Cato the Younger, who inspired the eighteenth-century proponents of a free society who in turn inspired the libertarian Cato Institute, employed the filibuster to slow Julius Caesar’s consolidation of authority over the Rome Senate. Caesar jailed Cato at one point and then thought better of it; the consul released Cato, learned a few legislative tricks of his own and succeeded in circumventing the delaying tactic.
So let’s accept that the filibuster has a history.
Let’s also accept that the history is one of constant evolution that has always erred on the side of constraining rather than empowering the outliers who would use it to impose the will of the minority on the majority.
As Senate Democrats maneuver this week to implement a relatively minor reform of the current filibuster rule—beginning a process that could take weeks, even months—what should we know about Cato’s tool?
1. It All Goes Back to Pirates.
Derived from a Spanish word for pirates ("filibustero," or freebooter), the term "filibuster" was first used in a legislative context to describe those who hijacked the legislative process. Specifically, it refers to the tactic of grabbing control of the schedule for debating and voting on bills—which is traditionally set by the leadership—for the purpose of achieving an end not favored by the majority.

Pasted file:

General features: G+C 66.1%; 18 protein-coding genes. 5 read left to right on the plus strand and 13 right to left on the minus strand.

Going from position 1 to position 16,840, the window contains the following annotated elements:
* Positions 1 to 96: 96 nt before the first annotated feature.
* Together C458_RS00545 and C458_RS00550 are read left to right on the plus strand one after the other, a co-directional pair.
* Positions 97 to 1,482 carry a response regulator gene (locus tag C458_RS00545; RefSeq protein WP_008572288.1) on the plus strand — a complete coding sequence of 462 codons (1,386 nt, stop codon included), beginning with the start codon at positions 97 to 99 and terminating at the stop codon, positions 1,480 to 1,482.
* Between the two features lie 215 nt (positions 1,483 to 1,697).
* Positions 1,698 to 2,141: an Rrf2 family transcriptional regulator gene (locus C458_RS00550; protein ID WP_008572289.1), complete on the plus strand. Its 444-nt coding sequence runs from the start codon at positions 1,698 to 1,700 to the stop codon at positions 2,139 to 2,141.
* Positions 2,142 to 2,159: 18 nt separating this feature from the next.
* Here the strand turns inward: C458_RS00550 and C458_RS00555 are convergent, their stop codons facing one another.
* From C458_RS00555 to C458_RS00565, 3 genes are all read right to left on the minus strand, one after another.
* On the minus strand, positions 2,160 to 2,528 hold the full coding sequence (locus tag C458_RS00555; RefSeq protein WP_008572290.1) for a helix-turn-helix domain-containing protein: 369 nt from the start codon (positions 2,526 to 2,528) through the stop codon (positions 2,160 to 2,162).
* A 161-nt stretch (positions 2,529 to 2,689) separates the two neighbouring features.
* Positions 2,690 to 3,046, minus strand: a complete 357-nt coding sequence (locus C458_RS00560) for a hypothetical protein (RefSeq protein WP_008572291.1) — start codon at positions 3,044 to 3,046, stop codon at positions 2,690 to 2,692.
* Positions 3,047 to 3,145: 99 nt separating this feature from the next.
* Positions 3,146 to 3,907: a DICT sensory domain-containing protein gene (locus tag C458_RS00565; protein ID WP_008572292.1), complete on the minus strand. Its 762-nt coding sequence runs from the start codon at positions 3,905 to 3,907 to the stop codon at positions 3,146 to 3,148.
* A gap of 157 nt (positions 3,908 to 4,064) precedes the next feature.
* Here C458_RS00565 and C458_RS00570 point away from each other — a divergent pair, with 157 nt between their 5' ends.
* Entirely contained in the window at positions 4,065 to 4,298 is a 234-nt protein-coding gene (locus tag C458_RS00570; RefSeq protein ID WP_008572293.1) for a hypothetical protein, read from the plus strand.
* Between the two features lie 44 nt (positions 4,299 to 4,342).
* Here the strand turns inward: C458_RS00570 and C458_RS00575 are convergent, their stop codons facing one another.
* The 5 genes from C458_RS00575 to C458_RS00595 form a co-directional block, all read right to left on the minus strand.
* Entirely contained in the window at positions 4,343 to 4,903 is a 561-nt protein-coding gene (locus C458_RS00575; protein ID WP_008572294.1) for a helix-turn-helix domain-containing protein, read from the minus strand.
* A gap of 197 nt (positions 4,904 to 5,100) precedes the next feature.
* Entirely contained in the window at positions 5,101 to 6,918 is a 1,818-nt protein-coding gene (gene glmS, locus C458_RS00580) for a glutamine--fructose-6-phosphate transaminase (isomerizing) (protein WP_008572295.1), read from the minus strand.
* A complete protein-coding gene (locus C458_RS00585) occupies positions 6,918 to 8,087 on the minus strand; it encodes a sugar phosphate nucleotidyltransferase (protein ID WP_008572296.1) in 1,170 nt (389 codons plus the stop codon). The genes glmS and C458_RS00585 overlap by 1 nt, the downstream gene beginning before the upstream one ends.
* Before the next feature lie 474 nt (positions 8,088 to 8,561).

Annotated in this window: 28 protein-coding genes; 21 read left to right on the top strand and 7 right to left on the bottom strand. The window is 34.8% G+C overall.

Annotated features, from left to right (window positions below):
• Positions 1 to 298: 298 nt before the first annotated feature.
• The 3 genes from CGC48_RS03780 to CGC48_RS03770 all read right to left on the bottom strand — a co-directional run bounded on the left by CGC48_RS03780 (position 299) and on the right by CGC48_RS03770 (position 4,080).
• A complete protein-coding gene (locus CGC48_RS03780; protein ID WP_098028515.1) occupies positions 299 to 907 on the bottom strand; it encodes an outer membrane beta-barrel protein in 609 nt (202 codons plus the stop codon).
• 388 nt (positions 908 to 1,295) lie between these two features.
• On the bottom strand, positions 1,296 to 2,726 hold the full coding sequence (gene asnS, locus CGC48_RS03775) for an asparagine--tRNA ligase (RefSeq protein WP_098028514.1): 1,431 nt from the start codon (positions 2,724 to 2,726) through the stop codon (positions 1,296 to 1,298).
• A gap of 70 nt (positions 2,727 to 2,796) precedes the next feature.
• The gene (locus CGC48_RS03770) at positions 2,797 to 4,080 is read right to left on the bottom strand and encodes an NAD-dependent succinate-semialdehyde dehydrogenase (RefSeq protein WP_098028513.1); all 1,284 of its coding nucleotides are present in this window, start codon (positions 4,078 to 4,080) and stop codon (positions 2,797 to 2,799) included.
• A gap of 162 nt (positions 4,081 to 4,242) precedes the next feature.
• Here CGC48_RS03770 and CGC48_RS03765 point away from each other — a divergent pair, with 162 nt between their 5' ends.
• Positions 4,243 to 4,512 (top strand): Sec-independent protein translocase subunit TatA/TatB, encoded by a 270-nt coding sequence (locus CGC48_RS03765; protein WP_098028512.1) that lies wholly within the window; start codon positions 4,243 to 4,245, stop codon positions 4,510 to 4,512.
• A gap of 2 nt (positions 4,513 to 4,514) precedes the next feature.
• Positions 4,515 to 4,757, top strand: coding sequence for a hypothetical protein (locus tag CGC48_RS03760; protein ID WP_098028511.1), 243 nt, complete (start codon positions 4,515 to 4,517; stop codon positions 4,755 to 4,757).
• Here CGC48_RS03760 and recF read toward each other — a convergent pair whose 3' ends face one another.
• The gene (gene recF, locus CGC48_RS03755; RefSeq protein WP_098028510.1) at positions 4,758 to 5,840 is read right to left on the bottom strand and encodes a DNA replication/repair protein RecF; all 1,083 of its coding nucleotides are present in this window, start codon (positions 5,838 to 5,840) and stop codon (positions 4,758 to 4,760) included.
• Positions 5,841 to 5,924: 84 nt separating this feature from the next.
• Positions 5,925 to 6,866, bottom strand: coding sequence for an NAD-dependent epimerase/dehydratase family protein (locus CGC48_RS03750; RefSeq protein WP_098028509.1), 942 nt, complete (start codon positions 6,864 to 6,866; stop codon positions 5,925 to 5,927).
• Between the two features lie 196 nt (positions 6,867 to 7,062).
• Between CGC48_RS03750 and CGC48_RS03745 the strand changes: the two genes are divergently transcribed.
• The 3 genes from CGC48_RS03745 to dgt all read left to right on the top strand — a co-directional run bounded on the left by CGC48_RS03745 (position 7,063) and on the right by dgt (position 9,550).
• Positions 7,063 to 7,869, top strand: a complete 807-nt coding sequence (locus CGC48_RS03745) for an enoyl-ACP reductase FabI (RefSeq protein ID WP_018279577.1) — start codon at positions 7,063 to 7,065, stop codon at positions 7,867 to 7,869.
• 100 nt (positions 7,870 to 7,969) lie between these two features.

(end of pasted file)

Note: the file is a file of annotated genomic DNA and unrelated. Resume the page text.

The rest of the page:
2. Which Foolish Founder Included a Hijacking Provision in the Constitution?
Don’t blame James Madison, or George Mason, or Alexander Hamilton for this one. There is no provision for the filibuster in the US Constitution. Nor were there any filibusters in the first fifty years of the US Senate. It was not until 1841, during the debate on the bill to charter the Second Bank of the United States, that something akin to a filibuster was used. Even then, the tactic was so rarely and gingerly adopted that it has been said that sightings of comets were more common than filibusters in the nineteenth century.
Only in the past decade has the filibuster become a common tactic, but what passes for a filibuster today does not resemble what most Americans think of when they hear the term. Today, senators threaten to filibuster and on the basis of the threat, the Senate majority leader does not schedule a vote until a super-majority, two-fifths of sworn senators (sixty members), are ready to force action. The fake filibuster tactic has become exceptionally common in recent years, as the Senate has adopted a two-track system that allows consideration of controversial legislation to be delayed while other measures advance. The effect has been dramatic. Where in the 1950s, years might go by without a single cloture vote to end debate, more than 130 cloture motions were filed in both the 110th and 111th Congresses.